15. Jernberg T, Payne CD, Winters KJ, Darstein C, Brandt JT, Jakubowski JA, et al. Prasugrel achieves greater inhibition of platelet aggregation and a lower rate of non-responders compared with clopidogrel in aspirin-treated patients with stable coronary disease. Eur Heart J. 2006;27(10):1166-73.         [ Links ]

16. von Beckerath N, Kastrati A, Wieczorek A, Pogatsa-Murray G, Sibbing D, Graf I, et al. A double-blind, randomized study on platelet aggregation in patients treated with a daily dose of 150 or 75mg of clopidogrel for 30 days. Eur Heart J. 2007;28(15):1814-9.         [ Links ]

17. CURRENT-OASIS 7 Investigators, Mehta SR, Bassand JP, Chrolavicius S, Diaz R, Eikelboom JW, Fox KA, et al. Dose comparisons of clopidogrel and aspirin in acute coronary syndromes. N Engl J Med. 2010;363(10):930-42. Erratum in N Engl J Med. 2010;363(16):1585.         [ Links ]

18. Antman EM, Wiviott SD, Murphy SA, Voitk J, Hasin Y, Widimsky P, et al. Early and late benefits of prasugrel in patients with acute coronary syndromes undergoing percutaneous coronary intervention: a TRITON-TIMI 38 (TRial to Assess Improvement in Therapeutic Outcomes by Optimizing Platelet InhibitioN with Prasugrel-Thrombolysis In Myocardial Infarction) analysis. J Am Coll Cardiol. 2008;51(21):2028-33.         [ Links ]

19. Husted S, Emanuelsson H, Heptinstall S, Sandset PM, Wickens M, Peters G. Pharmacodynamics, pharmacokinetics, and safety of the oral reversible P2Y12 antagonist AZD6140 with aspirin in patients with atherosclerosis: a double-blind comparison to clopidogrel with aspirin. Eur Heart J. 2006;27(9):1038-47.         [ Links ]

20. Wallentin L, Becker RC, Budaj A, Cannon CP, Emanuelsson H, Held C, Horrow J, Husted S, James S, Katus H, Mahaffey KW, Scirica BM, Skene A, Steg PG, Storey RF, Harrington RA; PLATO Investigators. Ticagrelor versus clopidogrel in patients with acute coronary syndromes. N Engl J Med. 2009;361(11):1045-57.         [ Links ]

21. Hamm CW, Bassand JP, Agewall S, Bax J, Boersma E, Bueno H, Caso P, Dudek D, Gielen S, Huber K, Ohman M, Petrie MC, Sonntag F, Uva MS, Storey RF, Wijns W, Zahger D; ESC Committee for Practice Guidelines, et al. ESC Guidelines for the management of acute coronary syndromes in patients presenting without persistent ST-segment elevation: The Task Force for the management of acute coronary syndromes (ACS) in patients presenting without persistent ST-segment elevation of the European Society of Cardiology (ESC). Eur Heart J. 2011;32(23):2999-3054.         [ Links ]

22. Kastrati A, Mehili J, Neumann FJ, Dotzer F, ten Berg J, Bollwein H, Graf I, Ibrahim M, Pache J, Seyfarth M, Schühlen H, Dirschinger J, Berger PB, Schömig A; Intracoronary Stenting and Antithrombotic: Regimen Rapid Early Action for Coronary Treatment 2 (ISAR-REACT 2) Trial Investigators. Abciximab in patients with acute coronary syndromes undergoing percutaneous coronary intervention after clopidogrel pretreatment: the ISAR-REACT 2 randomized trial. JAMA. 2006;295(13):1531-8.         [ Links ]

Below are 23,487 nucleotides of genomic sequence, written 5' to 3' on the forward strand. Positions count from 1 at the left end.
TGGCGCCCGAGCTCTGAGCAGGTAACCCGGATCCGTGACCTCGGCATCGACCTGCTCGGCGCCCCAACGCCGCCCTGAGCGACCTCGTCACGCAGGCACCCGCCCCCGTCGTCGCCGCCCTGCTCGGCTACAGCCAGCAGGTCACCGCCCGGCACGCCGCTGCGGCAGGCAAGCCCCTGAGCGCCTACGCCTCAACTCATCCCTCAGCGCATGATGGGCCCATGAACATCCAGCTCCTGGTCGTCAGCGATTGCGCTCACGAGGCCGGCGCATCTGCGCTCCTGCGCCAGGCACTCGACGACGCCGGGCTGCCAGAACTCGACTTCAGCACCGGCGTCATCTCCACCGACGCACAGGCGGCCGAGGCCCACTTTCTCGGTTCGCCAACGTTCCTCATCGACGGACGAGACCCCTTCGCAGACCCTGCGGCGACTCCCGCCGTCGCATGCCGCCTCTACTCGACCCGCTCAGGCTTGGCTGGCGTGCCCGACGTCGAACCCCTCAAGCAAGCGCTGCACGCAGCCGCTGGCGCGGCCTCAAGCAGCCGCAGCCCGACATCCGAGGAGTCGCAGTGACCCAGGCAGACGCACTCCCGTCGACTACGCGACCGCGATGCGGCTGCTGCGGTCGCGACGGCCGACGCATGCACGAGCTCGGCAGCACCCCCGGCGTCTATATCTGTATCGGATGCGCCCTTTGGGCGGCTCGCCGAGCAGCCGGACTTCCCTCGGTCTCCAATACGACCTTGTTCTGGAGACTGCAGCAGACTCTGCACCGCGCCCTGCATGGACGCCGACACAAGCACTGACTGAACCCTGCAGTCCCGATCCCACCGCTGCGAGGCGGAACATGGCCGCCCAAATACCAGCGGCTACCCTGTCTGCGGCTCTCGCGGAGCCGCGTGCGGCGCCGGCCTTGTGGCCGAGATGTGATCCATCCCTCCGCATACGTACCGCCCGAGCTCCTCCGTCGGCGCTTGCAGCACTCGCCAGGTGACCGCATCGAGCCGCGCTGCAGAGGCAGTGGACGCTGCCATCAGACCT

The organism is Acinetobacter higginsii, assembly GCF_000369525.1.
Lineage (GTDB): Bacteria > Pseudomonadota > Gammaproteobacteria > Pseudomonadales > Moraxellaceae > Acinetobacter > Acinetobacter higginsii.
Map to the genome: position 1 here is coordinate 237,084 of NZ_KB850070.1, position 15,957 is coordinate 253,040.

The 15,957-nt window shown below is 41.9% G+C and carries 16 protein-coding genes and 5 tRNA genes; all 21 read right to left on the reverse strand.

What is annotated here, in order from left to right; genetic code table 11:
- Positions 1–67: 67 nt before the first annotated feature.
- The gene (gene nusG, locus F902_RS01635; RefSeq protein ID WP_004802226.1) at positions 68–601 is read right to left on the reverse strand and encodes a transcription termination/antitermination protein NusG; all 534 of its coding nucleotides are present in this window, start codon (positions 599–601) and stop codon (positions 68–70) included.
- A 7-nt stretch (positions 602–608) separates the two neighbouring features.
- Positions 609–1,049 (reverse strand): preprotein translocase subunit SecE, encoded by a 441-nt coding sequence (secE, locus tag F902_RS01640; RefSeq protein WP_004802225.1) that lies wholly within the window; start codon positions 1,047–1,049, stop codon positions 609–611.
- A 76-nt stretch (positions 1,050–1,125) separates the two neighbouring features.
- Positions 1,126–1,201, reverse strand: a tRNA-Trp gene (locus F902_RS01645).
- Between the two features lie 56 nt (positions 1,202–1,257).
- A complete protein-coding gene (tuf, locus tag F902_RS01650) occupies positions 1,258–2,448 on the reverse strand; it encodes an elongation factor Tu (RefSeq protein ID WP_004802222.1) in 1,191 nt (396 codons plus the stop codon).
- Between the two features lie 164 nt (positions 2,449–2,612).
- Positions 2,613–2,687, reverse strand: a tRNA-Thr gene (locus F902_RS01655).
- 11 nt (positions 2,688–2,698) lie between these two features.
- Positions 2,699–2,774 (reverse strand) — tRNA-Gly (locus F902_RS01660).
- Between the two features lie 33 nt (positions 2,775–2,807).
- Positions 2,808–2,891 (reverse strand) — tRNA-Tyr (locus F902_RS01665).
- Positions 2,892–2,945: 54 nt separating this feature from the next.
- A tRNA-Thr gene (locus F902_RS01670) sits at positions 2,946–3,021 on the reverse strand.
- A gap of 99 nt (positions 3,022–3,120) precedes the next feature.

23. Neumann FJ, Kastrati A, Pogatsa-Murray G, Mehilli J, Bollwein H, Bestehorn HP, et al. Evaluation of prolonged antithrombotic pretreatment ("cooling-off" strategy) before intervention in patients with unstable coronary syndromes: a randomized controlled trial. JAMA. 2003;290(12):1593-9.         [ Links ]

24. Oler A, Whooley MA, Oler J, Grady D. Adding heparina to aspirin reduces the incidence of myocardial infarction and death in patients with unstable angina. A meta-analysis. JAMA. 1996;276(10):811-5.         [ Links ]

25. Ferguson JJ, Califf RM, Antman EM, Cohen M, Grines CL, Goodman S, Kereiakes DJ, Langer A, Mahaffey KW, Nessel CC, Armstrong PW, Avezum A, Aylward P, Becker RC, Biasucci L, Borzak S, Col J, Frey MJ, Fry E, Gulba DC, Guneri S, Gurfinkel E, Harrington R, Hochman JS, Kleiman NS, Leon MB, Lopez-Sendon JL, Pepine CJ, Ruzyllo W, Steinhubl SR, Teirstein PS, Toro-Figueroa L, White H; SYNERGY Trial Investigators. Enoxaparin vs unfractionated heparin in high-risk patients with non-ST-segment elevation acute coronary syndromes managed with an intended early invasive strategy: primary results of the SYNERGY randomized trial. JAMA. 2004;292(1):45-54.         [ Links ]

26. Harrington RA, Becker RC, Ezekowitz M, Meade TW, O'Connor CM, Vorchheimer DA, et al. Antithrombotic therapy for coronary artery disease: the Seventh ACCP Conference on Antithrombotic and Thrombolytic Therapy. Chest. 2004;126(3 Suppl):513S-48S. Review.         [ Links ]

27. Stone GW, McLaurin BT, Cox DA, Bertrand ME, Lincoff AM, Moses JW, White HD, Pocock SJ, Ware JH, Feit F, Colombo A, Aylward PE, Cequier AR, Darius H, Desmet W, Ebrahimi R, Hamon M, Rasmussen LH, Rupprecht HJ, Hoekstra J, Mehran R, Ohman EM; ACUITY Investigators. Bivalirudin for patients with acute coronary syndromes. N Engl J Med. 2006;355(21):2203-16.         [ Links ]

28. Krumholz HM, Anderson JL, Bachelder BL, Fesmire FM, Fihn SD, Foody JM, Ho PM, Kosiborod MN, Masoudi FA, Nallamothu BK; American College of Cardiology/American Heart Association Task Force on Performance Measures; American Academy of Family Physicians; American College of Emergency Physicians; American Association of Cardiovascular and Pulmonary Rehabilitation; Society for Cardiovascular Angiography and Interventions; Society of Hospital Medicine. ACC/AHA 2008 performance measures for adults with ST-elevation and non-ST-elevation myocardial infarction: a report of the American College of Cardiology/American Heart Association Task Force on Performance Measures (Writing Committee to develop performance measures for ST-elevation and non-ST-elevation myocardial infarction): developed in collaboration with the American Academy of Family Physicians and the American College of Emergency Physicians: endorsed by the American Association of Cardiovascular and Pulmonary Rehabilitation, Society for Cardiovascular Angiography and Interventions, and Society of Hospital Medicine. Circulation. 2008;118(24):2596-648.         [ Links ]